Sunday, September 23, 2018
Alan Paton, Cry, The Beloved Country (Scribbner, 1948, 1987).
Available in numerous print editions, as well as Nook, Kindle and Audible. There are also two movie versions.
Recommended by Wilda Morris
It has been several decades since I first read Cry, the Beloved Country. When I decided to listen to a recording of the book and get hold of a hard copy to look at again, I was surprised at how poetic the writing is.
"There is a lovely road that runs from Ixopo into the hills." This poetic line introduces us to Ndotsheni, Natal, South Africa where Rev. Stephen Kumalo, a Zulu Christian, pastors St. Mark's, a small church of African natives. As the narrator describes the hills with grass bracken and "the forlorn crying of the titihoya," the great river and the mountains, the reader gets the feeling of being in something of a paradise. "Stand unshod upon it," the reader is told, "for the ground is holy, being even as it came from the Creator. Keep it, guard it, care of it, for it keeps men, guards men, cares for men. Destroy it and man is deserted."
Indeed, the land is already suffering from too many cattle, too many fires, too much discouragement. "Stand shod upon it, for it is coarse and sharp, and the stones cut under the feet. It is not kept, or guarded, or cared for, it no longer keeps men, guards men, cares for men. The titihoya does not cry here anymore."
The story of Stephen Kumalo begins in this valley as lightning flashes, rain pours, dead streams come to life. It is not only the red soil that has been washed away. But, as we are told in chapter 9, "All roads lead to Johannesburg. If you are white or if you are black they lead to Johannesburg."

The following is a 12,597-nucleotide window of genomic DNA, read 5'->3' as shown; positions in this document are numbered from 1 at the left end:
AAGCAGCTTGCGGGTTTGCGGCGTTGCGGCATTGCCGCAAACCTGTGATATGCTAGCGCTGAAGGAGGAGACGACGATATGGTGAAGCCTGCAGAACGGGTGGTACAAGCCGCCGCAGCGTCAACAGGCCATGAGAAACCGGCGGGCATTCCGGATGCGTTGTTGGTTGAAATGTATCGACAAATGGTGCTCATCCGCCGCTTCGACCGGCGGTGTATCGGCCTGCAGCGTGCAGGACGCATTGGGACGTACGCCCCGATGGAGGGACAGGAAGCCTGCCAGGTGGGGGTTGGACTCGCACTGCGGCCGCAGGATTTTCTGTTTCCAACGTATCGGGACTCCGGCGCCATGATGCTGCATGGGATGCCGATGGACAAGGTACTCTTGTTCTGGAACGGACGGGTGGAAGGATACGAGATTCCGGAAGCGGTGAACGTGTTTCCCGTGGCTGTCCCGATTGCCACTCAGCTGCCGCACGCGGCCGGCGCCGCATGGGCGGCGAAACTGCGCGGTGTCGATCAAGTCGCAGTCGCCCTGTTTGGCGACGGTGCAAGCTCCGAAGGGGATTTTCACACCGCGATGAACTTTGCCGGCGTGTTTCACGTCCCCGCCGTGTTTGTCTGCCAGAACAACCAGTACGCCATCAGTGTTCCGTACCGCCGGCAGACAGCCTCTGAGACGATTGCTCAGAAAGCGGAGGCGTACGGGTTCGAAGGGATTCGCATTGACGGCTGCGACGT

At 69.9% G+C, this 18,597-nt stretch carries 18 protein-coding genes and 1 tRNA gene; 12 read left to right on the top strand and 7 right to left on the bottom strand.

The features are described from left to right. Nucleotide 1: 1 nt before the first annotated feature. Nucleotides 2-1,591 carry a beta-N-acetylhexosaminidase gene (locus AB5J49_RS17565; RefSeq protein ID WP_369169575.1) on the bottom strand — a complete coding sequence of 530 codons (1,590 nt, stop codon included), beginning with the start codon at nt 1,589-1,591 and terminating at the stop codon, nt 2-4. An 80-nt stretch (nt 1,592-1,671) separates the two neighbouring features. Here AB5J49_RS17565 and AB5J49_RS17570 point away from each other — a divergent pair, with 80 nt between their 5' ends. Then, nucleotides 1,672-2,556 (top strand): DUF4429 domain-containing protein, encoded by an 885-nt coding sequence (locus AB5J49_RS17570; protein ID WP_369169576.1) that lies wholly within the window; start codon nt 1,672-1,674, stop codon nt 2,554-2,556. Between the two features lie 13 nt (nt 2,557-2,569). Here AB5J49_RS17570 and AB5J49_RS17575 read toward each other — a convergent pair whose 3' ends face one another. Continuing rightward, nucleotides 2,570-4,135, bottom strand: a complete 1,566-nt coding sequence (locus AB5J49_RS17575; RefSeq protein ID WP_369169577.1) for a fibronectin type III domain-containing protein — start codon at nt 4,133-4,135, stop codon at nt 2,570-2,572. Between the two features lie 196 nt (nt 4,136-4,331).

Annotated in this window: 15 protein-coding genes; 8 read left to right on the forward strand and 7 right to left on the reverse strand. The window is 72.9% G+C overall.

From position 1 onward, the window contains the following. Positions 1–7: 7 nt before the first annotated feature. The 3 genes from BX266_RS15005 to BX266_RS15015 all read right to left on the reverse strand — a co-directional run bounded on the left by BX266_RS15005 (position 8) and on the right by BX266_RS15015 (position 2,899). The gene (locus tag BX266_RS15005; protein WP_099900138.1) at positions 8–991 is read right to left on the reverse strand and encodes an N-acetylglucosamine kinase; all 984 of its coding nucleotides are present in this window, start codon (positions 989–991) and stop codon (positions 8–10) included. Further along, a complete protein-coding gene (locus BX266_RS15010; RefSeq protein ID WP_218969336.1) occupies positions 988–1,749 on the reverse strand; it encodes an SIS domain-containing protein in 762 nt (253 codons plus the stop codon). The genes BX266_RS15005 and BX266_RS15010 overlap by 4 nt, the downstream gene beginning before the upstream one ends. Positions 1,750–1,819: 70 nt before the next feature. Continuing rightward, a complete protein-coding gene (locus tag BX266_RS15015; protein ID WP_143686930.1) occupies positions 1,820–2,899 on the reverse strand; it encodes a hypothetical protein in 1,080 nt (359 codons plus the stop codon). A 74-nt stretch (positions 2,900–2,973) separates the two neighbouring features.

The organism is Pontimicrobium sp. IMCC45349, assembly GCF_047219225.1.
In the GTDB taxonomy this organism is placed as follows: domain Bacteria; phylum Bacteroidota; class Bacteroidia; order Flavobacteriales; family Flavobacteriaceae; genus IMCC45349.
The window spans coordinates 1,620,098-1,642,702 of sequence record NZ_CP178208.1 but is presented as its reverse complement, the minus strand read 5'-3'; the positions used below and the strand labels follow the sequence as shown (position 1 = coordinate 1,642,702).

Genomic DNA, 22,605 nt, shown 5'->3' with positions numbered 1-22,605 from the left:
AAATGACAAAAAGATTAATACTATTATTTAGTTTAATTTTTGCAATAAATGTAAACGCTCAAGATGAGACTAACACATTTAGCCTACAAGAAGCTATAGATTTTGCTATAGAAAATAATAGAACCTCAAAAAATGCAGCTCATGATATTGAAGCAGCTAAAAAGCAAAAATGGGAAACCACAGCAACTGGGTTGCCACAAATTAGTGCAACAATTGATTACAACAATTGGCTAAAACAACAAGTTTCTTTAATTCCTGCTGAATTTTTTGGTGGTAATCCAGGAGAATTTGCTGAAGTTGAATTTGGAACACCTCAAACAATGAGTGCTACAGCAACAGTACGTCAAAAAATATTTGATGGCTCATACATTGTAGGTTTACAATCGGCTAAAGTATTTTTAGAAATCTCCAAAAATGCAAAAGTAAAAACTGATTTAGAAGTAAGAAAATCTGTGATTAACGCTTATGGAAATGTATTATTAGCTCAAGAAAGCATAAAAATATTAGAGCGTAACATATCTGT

The plot comes alive when Kumalo receives a letter from Johannesburg. "How we desire such a letter," says his wife, "and when it comes we fear to open it." Whenever a letter arrives from the capital city, they hope it is from their son Absalom, or from his sister Gertrude, or his brother John. Like hundreds of others, these three have migrated to--and seeming disappeared permanently in—the big city. Alas, the letter is not from any of their loved ones. It is from Rev. Msimangu at The Mission House. He has met Gertrude and learned that her brother is a pastor. He tells Stephen that Gertrude is very sick and urges him to come to Johannesburg right away.
Kumalo's income is small. He and his wife have managed to save up just a little money, which they had planned to spend on their son's education. They agree that Stephen should use the money to finance a trip to to the city to help Gertrude. Mrs. Kumalo says Absalom will never go to St. Chads, as planned, because "When people go to Johannesburg, they do not come back."
Kumalo's trip to the urban center is not only expensive; it is a source of sorrow and disillusionment. A young man cheats him out of some of his meager funds by pretending to purchase a bus ticket for him. He learns that his sister-in-law is not physically sick; rather, she has become a prostitute. His brother-in-law is no longer the honest businessman man he was; now he is a rabble-rousing politician. His son, who has gotten in with the wrong crowd, seems always to be one step ahead of his father's search. What even greater sorrows, and what moments of grace and shows of love he will meet, I leave to the reader to find out.
This is not just a poetically written novel with an interesting plot and rich characters. It is also a book about the disintegration of native society in South Africa. Colonialism resulted in dehumanization of the native people, the breaking of their cultural bonds, and destruction of the livelihoods of thousands. Msimangu, the young African priest, whose letter had brought Kumalo to Johannesburg, is at the theological heart of this novel. He says, at one point, that the real tragedy is not that the old ways were broken up, but that the white men who broke up the tribe did not repair it or replace it. When the tribe fell apart, the family fell apart, and the children were lost. He urges black Africans to continue to love everyone, but fears that by the time the white men in power learn to love the Africans, the Africans will have learned hate. What is needed is for everyone to work together for the welfare of the country, not for each group to seek power over groups (Chapter 5).